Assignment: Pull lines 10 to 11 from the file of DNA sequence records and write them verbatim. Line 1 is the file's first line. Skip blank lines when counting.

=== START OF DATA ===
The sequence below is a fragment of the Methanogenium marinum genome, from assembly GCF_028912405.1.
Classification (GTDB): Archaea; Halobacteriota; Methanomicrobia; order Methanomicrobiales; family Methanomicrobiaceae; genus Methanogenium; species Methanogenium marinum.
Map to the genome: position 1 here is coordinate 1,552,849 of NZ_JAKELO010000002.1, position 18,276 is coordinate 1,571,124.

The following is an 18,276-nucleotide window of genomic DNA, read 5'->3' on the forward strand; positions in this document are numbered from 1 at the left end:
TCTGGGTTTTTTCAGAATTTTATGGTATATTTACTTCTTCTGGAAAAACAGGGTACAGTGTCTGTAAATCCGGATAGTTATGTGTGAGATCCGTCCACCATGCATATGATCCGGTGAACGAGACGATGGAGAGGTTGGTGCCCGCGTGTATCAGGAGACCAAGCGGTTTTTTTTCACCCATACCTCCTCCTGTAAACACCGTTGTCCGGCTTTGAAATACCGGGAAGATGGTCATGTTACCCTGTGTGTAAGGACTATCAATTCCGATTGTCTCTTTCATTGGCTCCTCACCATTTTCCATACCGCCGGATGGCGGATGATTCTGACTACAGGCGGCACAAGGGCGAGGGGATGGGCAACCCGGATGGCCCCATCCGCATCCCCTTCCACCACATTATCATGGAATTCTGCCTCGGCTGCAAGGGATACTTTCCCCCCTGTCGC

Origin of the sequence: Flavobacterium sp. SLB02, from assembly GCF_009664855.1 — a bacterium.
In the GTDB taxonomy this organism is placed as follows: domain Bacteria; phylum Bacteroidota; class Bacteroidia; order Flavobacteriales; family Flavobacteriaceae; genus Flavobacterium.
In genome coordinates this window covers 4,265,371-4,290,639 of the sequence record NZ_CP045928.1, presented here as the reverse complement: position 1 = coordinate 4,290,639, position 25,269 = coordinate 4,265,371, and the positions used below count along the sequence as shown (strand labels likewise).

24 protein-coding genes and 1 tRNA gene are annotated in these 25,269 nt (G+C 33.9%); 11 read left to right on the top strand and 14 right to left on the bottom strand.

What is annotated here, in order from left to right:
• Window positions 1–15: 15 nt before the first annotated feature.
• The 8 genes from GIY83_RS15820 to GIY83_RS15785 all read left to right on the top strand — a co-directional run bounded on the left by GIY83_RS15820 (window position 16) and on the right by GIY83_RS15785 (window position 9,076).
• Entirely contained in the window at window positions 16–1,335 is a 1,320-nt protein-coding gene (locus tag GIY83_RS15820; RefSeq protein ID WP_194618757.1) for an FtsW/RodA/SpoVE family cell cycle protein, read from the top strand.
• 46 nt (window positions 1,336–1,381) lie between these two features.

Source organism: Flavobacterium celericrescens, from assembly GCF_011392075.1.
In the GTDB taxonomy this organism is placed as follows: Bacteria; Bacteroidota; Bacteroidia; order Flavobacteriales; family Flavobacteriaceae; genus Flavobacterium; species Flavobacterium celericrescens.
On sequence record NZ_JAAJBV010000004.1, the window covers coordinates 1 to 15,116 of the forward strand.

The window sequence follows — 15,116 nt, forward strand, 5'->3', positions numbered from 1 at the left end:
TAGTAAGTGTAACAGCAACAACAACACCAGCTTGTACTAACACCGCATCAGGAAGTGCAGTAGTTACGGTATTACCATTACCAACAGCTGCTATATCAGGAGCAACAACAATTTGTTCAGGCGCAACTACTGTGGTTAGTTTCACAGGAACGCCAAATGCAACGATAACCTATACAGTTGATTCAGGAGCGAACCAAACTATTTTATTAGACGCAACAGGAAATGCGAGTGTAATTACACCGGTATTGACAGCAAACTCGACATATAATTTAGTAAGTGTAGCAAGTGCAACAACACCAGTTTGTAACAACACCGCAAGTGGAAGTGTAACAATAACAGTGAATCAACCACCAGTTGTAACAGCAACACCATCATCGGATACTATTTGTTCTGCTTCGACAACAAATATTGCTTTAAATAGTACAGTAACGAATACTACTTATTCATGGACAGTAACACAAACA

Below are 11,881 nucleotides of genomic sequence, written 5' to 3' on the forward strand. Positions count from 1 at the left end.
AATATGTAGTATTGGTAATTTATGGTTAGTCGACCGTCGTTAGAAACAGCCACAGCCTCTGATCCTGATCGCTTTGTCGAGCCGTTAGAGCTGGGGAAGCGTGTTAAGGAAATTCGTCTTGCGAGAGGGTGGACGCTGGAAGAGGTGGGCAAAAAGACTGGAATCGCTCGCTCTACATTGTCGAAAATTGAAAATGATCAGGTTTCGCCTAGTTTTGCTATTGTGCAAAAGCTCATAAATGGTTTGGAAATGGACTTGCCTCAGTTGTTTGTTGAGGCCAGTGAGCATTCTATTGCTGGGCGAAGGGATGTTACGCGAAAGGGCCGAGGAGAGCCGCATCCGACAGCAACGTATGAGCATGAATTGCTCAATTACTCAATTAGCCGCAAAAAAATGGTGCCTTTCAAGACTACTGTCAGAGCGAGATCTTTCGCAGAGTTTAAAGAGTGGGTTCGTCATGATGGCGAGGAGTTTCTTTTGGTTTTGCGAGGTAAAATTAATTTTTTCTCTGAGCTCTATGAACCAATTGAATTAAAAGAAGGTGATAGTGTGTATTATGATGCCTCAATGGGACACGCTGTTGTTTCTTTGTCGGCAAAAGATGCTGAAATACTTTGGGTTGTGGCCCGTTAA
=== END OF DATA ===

What is annotated here, in order from left to right:
• Window positions 1–15: 15 nt before the first annotated feature.